self.data_dir = Path(data_path)      
        self.transforms = transform
        imgs = sorted([f for f in self.data_dir.iterdir() if f.suffix == '.jpg'])
        self.imgs = imgs[:int(len(imgs) * 0.75)] if split == "train" else imgs[int(len(imgs) * 0.75):]

    def __len__(self):
        return len(self.imgs)
    def __getitem__(self, idx):
        img = default_loader(self.imgs[idx])
        if self.transforms is not None:
            img = self.transforms(img)
        return img, 0.0 # dummy data label to prevent breaking 

The model

We start with the encoder model which takes in a batch of images and outputs the parameters of our multi-variate gaussian distribution \(Z\). In the model architecture declaration below, we use convolutional layers in the encoder body to capture the image features followed by 2 different linear output layers for the mean and variance vectors.

modules = []
in_channels = input_dim
hidden_dims = [32, 64, 128, 256, 512]

# Declare the Encoder Body
for h_dim in hidden_dims:
            nn.Conv2d(in_channels, out_channels=h_dim, kernel_size=3, stride=2, padding=1),
    in_channels = h_dim

self.encoder = nn.Sequential(*modules)

# Declare the Encoder output layer
self.fc_mu = nn.Linear(hidden_dims[-1]*4, latent_dim)
self.fc_var = nn.Linear(hidden_dims[-1]*4, latent_dim)

Similarly to the encoder, the decoder architecture takes in a latent vector outputted by the encoder, then uses transposed convolution layers to upsample from the low dimensional latent representations. Finally, we use a conv output layer followed by tanh activation function to map the decoder output back to the normalized input pixel space \(\in [-1, 1]\).

# Declare Decoder Architecture
modules = []
self.decoder_input = nn.Linear(latent_dim, hidden_dims[-1]*4)

for i in range(len(hidden_dims)-1):
                                hidden_dims[i + 1],
                                stride = 2,
            nn.BatchNorm2d(hidden_dims[i + 1]),

self.decoder = nn.Sequential(*modules)

self.final_layer = nn.Sequential(
    nn.Conv2d(hidden_dims[-1], out_channels=3, kernel_size=3, padding=1),


During training, we feed the input batch through the encoder to obtain a list of mean and variance vectors. We then sample from this multivariate gaussian using a reparameterization function to obtain a list of latent vectors \([z]\). This step is important because it not only allows us to sample from \(Z\), but also to take a derivative with respect to the encoder parameters during backpropagation. Finally, we feed these latent vectors to the decoder, which outputs a tensor of reconstructed images.

def encode(self, input: Tensor) -> List[Tensor]:
    result = self.encoder(input)
    result = torch.flatten(result, start_dim=1)

    # Split the result into mu and var components
    # of the latent Gaussian distribution
    mu = self.fc_mu(result)
    log_var = self.fc_var(result)

    return [mu, log_var]

def reparameterize(self, mu: Tensor, logvar: Tensor) -> Tensor:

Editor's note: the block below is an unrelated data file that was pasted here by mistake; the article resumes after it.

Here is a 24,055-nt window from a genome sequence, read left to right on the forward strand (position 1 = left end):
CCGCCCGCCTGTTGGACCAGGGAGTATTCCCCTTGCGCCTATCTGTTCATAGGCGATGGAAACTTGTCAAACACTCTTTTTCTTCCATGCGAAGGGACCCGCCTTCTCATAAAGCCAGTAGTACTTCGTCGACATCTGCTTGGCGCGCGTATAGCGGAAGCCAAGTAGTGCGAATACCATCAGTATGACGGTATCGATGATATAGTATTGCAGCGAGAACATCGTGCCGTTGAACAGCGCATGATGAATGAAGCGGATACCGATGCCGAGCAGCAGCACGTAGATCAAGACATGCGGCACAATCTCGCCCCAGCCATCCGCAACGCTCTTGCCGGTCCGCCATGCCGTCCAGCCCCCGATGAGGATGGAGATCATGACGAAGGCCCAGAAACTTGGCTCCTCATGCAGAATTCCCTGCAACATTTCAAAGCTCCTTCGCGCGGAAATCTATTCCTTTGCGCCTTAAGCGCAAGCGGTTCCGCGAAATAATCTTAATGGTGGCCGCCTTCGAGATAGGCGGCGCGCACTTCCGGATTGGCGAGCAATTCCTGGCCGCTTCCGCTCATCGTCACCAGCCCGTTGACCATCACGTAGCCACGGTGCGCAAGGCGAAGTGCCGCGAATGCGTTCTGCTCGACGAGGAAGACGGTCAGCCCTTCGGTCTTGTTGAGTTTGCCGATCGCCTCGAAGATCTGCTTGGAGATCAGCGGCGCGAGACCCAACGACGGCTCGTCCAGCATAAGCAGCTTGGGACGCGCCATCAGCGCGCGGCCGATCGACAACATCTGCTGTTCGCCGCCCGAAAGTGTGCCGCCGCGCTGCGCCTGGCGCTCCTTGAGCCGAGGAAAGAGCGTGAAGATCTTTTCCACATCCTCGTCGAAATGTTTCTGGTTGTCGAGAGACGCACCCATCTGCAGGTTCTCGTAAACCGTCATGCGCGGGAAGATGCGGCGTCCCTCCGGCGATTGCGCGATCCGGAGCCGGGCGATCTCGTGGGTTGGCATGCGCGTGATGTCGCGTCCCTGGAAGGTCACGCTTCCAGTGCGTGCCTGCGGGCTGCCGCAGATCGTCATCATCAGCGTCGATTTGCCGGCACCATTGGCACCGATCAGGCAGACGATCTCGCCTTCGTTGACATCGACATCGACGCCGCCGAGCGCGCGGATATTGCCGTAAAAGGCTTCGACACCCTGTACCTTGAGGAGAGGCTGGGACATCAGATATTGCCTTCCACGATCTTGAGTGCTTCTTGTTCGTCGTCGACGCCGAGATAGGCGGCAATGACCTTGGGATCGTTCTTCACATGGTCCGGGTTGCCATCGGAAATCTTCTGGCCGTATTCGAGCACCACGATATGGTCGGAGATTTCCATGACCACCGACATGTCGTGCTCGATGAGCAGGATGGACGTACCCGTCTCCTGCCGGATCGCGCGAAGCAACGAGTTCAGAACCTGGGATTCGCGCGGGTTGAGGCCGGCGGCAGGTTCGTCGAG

# Use this to sample from the latent distribution Z
    std = torch.exp(0.5 * logvar)
    eps = torch.randn_like(std)
    return eps * std + mu

def decode(self, z: Tensor) -> Tensor:
    result = self.decoder_input(z)
    result = result.view(-1, 512, 2, 2)
    result = self.decoder(result)
    result = self.final_layer(result)
    return result

def forward(self, input: Tensor, **kwargs) -> Tensor:
    mu, log_var = self.encode(input)
    z = self.reparameterize(mu, log_var)
    return  [self.decode(z), input, mu, log_var]

Finally, we compute the ELBO loss derived above and backpropagate.

def loss_function(self, recons, input, mu, log_var, kld_weight) -> dict:
    # Maximizing the likelihood of the input dataset is equivalent to minimizing
    # the reconstruction loss of the variational autoencoder
    recons_loss =F.mse_loss(recons, input)

    # KL divergence between our prior on Z and the learned latent space by the encoder
    # This measures how far the learned latent distribution deviates from a multivariate gaussian
    kld_loss = torch.mean(-0.5 * torch.sum(1 + log_var - mu ** 2 - log_var.exp(), dim = 1), dim = 0)
    # The final loss is the reconstruction loss (likelihood) + the weighted KL divergence 
    # between our prior on Z and the learned latent distribution
    loss = recons_loss + self.beta * kld_weight * kld_loss

    return {
        'loss': loss,
        'Reconstruction_Loss': recons_loss,
        'KLD': kld_loss


When we want to sample, we can simply sample a latent vector \(z\) from our multivariate gaussian latent prior \(p(z)\), then feed it through the decoder.

def sample(self, num_samples:int, current_device: int, **kwargs) -> Tensor:
    z = torch.randn(num_samples, self.latent_dim)
    z = z.to(current_device)
    samples = self.decode(z)
    return samples


Here are the results of the VAE that I trained on the Simpsons datasets after 100 epochs with 64 batch size. On the left are images recostructed by the model, and on the right are images sampled from the decoder. The results are quite blurry which is a typical symptom of VAEs as the Gaussian prior inductive bias might be acting too strong. Training for more epochs should yield better results.